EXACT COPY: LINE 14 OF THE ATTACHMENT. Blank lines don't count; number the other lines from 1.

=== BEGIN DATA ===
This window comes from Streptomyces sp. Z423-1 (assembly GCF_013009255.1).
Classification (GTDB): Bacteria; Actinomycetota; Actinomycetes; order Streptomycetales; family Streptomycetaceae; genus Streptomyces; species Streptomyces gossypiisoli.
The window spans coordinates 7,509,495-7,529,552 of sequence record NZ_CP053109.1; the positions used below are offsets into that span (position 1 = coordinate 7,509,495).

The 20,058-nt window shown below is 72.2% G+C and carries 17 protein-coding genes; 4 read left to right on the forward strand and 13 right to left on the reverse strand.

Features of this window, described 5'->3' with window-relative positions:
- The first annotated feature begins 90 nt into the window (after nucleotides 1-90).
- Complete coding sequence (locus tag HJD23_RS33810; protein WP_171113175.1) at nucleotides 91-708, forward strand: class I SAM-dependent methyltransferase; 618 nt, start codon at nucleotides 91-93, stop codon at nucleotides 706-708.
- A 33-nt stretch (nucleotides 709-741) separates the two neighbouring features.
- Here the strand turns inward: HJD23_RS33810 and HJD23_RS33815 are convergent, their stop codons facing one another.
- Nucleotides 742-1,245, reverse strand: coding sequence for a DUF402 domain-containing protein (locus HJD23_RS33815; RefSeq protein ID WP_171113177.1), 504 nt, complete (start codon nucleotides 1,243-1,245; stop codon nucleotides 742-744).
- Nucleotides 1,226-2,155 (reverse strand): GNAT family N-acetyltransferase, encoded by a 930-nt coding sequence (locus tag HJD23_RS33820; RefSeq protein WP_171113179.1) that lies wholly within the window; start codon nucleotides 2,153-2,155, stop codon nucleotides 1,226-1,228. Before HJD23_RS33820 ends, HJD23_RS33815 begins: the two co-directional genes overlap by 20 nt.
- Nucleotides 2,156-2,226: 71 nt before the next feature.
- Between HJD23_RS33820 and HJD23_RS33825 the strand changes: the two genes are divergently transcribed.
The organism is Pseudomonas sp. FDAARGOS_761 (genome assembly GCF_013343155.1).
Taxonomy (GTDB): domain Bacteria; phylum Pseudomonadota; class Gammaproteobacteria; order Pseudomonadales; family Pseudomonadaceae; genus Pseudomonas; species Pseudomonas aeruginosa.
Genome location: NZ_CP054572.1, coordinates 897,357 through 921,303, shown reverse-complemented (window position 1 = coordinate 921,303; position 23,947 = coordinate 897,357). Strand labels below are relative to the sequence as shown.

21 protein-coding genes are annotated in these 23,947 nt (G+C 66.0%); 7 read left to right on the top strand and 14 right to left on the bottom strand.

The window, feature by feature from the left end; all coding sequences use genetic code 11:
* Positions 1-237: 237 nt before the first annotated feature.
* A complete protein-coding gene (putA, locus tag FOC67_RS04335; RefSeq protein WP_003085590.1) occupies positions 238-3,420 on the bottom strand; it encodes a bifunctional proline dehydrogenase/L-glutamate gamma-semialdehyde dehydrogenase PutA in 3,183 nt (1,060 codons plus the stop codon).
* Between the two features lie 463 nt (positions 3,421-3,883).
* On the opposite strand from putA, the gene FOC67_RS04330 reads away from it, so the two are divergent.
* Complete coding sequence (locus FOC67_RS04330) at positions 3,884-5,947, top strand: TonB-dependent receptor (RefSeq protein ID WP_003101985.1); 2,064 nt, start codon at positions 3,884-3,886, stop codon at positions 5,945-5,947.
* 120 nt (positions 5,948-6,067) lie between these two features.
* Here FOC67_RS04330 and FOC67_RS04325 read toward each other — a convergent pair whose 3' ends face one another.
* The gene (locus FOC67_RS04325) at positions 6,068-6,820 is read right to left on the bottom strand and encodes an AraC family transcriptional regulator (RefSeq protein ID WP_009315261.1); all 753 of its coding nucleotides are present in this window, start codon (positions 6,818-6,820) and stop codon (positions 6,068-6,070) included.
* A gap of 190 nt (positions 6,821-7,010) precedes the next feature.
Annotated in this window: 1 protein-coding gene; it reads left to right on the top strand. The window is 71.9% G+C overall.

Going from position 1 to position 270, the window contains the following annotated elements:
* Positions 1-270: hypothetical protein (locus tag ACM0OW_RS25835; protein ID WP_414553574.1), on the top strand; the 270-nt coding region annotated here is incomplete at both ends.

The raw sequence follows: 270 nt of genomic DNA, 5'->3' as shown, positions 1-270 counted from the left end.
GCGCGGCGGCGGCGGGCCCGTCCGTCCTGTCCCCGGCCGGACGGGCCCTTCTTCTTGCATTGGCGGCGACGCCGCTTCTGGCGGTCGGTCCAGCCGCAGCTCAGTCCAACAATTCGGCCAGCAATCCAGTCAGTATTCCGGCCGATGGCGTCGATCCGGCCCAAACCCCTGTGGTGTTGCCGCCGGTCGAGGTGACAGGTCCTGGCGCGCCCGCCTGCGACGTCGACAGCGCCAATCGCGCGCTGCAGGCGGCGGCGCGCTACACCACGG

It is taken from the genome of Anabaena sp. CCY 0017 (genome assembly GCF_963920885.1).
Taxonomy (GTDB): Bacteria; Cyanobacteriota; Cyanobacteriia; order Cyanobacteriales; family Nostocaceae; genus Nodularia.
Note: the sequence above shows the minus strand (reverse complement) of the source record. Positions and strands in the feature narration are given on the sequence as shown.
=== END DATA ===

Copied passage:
The organism is Pseudomonas sp. FDAARGOS_761 (genome assembly GCF_013343155.1).